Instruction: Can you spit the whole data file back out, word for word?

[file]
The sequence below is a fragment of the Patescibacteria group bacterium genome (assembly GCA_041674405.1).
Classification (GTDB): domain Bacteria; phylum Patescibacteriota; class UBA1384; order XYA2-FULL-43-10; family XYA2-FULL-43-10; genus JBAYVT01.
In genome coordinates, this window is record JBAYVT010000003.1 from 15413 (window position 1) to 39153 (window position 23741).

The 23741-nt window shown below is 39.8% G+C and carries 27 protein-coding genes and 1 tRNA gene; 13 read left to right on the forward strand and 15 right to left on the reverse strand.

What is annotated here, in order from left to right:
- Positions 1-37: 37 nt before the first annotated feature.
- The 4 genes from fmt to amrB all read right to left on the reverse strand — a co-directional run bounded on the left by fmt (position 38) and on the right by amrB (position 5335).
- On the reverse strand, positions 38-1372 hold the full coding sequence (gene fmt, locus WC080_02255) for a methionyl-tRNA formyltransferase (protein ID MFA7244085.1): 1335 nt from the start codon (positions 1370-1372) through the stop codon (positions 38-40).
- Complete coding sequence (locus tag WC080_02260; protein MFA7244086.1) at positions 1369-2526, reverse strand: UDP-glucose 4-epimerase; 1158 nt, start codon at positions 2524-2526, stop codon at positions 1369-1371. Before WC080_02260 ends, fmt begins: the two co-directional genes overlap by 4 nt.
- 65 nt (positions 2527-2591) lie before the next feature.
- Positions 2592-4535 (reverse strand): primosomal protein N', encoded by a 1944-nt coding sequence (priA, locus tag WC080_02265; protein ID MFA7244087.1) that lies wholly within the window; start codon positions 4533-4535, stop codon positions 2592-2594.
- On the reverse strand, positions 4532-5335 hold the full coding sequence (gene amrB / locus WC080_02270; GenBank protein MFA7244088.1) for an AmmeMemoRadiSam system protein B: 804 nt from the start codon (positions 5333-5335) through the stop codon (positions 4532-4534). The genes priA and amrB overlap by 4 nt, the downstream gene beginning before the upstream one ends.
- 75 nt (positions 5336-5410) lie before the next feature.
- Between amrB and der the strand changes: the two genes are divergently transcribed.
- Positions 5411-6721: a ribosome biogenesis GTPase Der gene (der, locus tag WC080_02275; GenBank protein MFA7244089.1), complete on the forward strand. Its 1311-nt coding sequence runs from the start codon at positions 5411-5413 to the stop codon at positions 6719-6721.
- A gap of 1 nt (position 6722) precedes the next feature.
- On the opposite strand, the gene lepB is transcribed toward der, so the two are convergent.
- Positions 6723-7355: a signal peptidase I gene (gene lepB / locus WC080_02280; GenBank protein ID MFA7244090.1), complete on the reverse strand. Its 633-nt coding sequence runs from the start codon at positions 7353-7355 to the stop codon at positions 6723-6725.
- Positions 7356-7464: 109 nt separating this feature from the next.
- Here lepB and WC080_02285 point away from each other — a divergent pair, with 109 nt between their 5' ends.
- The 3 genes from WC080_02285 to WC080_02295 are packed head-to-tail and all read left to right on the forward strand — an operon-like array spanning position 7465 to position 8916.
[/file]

The sequence below is a fragment of the Patescibacteria group bacterium genome (assembly GCA_041674405.1).
Classification (GTDB): domain Bacteria; phylum Patescibacteriota; class UBA1384; order XYA2-FULL-43-10; family XYA2-FULL-43-10; genus JBAYVT01.
In genome coordinates, this window is record JBAYVT010000003.1 from 15413 (window position 1) to 39153 (window position 23741).

The 23741-nt window shown below is 39.8% G+C and carries 27 protein-coding genes and 1 tRNA gene; 13 read left to right on the forward strand and 15 right to left on the reverse strand.

What is annotated here, in order from left to right:
- Positions 1-37: 37 nt before the first annotated feature.
- The 4 genes from fmt to amrB all read right to left on the reverse strand — a co-directional run bounded on the left by fmt (position 38) and on the right by amrB (position 5335).
- On the reverse strand, positions 38-1372 hold the full coding sequence (gene fmt, locus WC080_02255) for a methionyl-tRNA formyltransferase (protein ID MFA7244085.1): 1335 nt from the start codon (positions 1370-1372) through the stop codon (positions 38-40).
- Complete coding sequence (locus tag WC080_02260; protein MFA7244086.1) at positions 1369-2526, reverse strand: UDP-glucose 4-epimerase; 1158 nt, start codon at positions 2524-2526, stop codon at positions 1369-1371. Before WC080_02260 ends, fmt begins: the two co-directional genes overlap by 4 nt.
- 65 nt (positions 2527-2591) lie before the next feature.
- Positions 2592-4535 (reverse strand): primosomal protein N', encoded by a 1944-nt coding sequence (priA, locus tag WC080_02265; protein ID MFA7244087.1) that lies wholly within the window; start codon positions 4533-4535, stop codon positions 2592-2594.
- On the reverse strand, positions 4532-5335 hold the full coding sequence (gene amrB / locus WC080_02270; GenBank protein MFA7244088.1) for an AmmeMemoRadiSam system protein B: 804 nt from the start codon (positions 5333-5335) through the stop codon (positions 4532-4534). The genes priA and amrB overlap by 4 nt, the downstream gene beginning before the upstream one ends.
- 75 nt (positions 5336-5410) lie before the next feature.
- Between amrB and der the strand changes: the two genes are divergently transcribed.
- Positions 5411-6721: a ribosome biogenesis GTPase Der gene (der, locus tag WC080_02275; GenBank protein MFA7244089.1), complete on the forward strand. Its 1311-nt coding sequence runs from the start codon at positions 5411-5413 to the stop codon at positions 6719-6721.
- A gap of 1 nt (position 6722) precedes the next feature.
- On the opposite strand, the gene lepB is transcribed toward der, so the two are convergent.
- Positions 6723-7355: a signal peptidase I gene (gene lepB / locus WC080_02280; GenBank protein ID MFA7244090.1), complete on the reverse strand. Its 633-nt coding sequence runs from the start codon at positions 7353-7355 to the stop codon at positions 6723-6725.
- Positions 7356-7464: 109 nt separating this feature from the next.
- Here lepB and WC080_02285 point away from each other — a divergent pair, with 109 nt between their 5' ends.
- The 3 genes from WC080_02285 to WC080_02295 are packed head-to-tail and all read left to right on the forward strand — an operon-like array spanning position 7465 to position 8916.